The Musar Movement
A move to introduce more study of piety into the Lithuanian Yeshivah curriculum.
Reprinted from The Jewish Religion: A Companion, published by Oxford University Press.
The Musar Movement was founded by Israel Salanter in nineteenth-century Lithuania with the aim of promoting greater inwardness, religious piety, and ethical conduct among traditionally minded Jews. There can be little doubt that the impetus for the movement was given by the inroads the Haskalah had made among Russian Jews as well as the success of the Hasidic movement which taught that the traditional study of the Talmud and Codes, while highly significant, did not in itself suffice to promote a sound religious outlook on life.
At first the movement sought to influence small circles of businessmen but it soon became a much more elitist movement, attracting, especially, the students in the Lithuanian Yeshivot.
The word musar means 'reproof' or 'instruction', as in the verse: 'Hear, my son, the instruction [musar] of thy father' (Proverbs 1:8).
There developed in the Middle Ages and later, side by side with works on Talmud, Halakhah, Kabbalah, and philosophy, a Musar literature with the specific aim of encouraging religious awareness and character-formation. Classics of this genre are: Bahya Ibn Pakudah's Duties of the Heart, Cordovero's Palm Tree of Deborah, and Moses Hayyim Luzzatto's Path of the Upright.
What was novel in Israel Salanter's approach, and that of his disciples, was the contention that the mere study of the Musar works was inadequate. In order for the ideas found in these works to penetrate the heart it was essential to reflect deeply on their implication.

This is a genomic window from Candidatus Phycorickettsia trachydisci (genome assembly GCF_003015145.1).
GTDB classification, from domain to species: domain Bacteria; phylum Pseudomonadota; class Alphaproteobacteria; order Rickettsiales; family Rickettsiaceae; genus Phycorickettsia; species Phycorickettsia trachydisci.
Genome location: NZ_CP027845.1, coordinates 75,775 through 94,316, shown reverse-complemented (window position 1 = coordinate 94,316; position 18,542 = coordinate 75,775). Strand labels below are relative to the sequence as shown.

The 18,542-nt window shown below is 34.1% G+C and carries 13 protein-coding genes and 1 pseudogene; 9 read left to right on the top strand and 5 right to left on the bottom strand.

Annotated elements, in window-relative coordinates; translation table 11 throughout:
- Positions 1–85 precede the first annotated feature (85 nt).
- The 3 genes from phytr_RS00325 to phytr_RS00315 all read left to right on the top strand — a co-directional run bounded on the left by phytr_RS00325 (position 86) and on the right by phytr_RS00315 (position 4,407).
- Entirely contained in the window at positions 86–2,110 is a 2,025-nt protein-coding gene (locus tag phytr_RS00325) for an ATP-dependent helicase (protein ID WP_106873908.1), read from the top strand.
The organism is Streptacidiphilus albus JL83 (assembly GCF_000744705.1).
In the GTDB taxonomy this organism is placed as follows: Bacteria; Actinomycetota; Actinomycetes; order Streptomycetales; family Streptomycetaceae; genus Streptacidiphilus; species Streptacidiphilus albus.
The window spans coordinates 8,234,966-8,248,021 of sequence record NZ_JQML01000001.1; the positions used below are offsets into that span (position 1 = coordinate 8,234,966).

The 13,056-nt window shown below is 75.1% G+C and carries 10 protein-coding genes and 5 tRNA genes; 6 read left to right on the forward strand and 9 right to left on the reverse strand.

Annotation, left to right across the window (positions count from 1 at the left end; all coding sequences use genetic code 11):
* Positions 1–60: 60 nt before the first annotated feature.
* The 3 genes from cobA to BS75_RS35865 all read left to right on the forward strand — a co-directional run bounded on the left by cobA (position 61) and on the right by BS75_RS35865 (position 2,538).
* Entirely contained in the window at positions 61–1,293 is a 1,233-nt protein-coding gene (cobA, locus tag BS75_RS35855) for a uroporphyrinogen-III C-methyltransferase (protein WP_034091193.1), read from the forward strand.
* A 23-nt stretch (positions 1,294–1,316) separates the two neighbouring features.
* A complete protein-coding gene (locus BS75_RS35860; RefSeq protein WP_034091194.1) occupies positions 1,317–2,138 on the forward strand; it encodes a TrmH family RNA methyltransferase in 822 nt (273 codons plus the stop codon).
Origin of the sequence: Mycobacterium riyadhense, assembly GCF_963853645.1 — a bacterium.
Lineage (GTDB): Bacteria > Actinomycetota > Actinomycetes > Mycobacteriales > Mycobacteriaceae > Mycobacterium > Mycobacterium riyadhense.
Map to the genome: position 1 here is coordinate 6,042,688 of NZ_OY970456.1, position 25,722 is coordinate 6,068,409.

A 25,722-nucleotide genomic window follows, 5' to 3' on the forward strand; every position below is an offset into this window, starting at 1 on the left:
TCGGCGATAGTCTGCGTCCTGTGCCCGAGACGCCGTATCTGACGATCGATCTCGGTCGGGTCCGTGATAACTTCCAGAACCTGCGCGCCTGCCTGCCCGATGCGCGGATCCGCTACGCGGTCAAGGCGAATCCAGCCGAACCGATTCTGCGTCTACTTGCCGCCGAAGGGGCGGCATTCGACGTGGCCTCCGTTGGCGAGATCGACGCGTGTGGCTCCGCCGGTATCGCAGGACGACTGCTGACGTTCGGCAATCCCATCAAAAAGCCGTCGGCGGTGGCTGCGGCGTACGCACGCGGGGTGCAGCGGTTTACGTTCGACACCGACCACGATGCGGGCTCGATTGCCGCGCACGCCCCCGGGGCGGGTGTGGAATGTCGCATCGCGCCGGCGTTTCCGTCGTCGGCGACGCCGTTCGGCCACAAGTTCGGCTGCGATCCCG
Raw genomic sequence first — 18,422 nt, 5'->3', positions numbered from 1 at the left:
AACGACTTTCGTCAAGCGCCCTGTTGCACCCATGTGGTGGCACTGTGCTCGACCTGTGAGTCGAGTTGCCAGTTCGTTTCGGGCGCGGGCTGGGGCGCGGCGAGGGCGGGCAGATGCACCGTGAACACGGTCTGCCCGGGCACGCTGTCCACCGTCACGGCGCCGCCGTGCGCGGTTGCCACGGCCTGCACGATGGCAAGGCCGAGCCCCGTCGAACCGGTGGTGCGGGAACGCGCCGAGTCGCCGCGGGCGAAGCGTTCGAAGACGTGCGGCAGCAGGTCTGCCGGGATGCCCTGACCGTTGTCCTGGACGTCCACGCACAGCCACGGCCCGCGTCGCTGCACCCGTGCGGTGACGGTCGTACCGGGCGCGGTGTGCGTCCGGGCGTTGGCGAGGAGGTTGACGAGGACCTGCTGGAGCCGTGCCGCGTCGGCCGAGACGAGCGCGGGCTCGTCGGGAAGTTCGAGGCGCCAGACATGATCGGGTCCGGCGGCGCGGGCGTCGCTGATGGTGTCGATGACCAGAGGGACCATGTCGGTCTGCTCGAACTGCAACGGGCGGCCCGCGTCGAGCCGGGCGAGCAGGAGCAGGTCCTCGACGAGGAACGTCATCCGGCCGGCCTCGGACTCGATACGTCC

The new Musar movement encouraged the reading of a few texts over and over again, attended by a melancholy tune. Anticipating Freud, to some extent, Salanter and his followers believed that the subconscious mind has to be moved by severe introspection, as a result of which ethical and religious conduct become second nature.
Salanter pointed out that observant Jews who would never dream of offending against the dietary laws could still be unscrupulous in their dealings with others. This can only be, he maintained, because generations of Jews had become so accustomed to observance of the dietary laws that it was literally unthinkable for them to conduct themselves otherwise, whereas there had been no such habit-forming training in the ethical sphere.
At first the new movement met with determined opposition. The Maskilim, the followers of Haskalah, believed, rightly or wrongly, that while character-improvement was undoubtedly important and wholesome, the stress placed by the Musarists on severe introspection, as well as their insistence on total commitment to the traditional way, tended to produce narrow and bigoted personalities.
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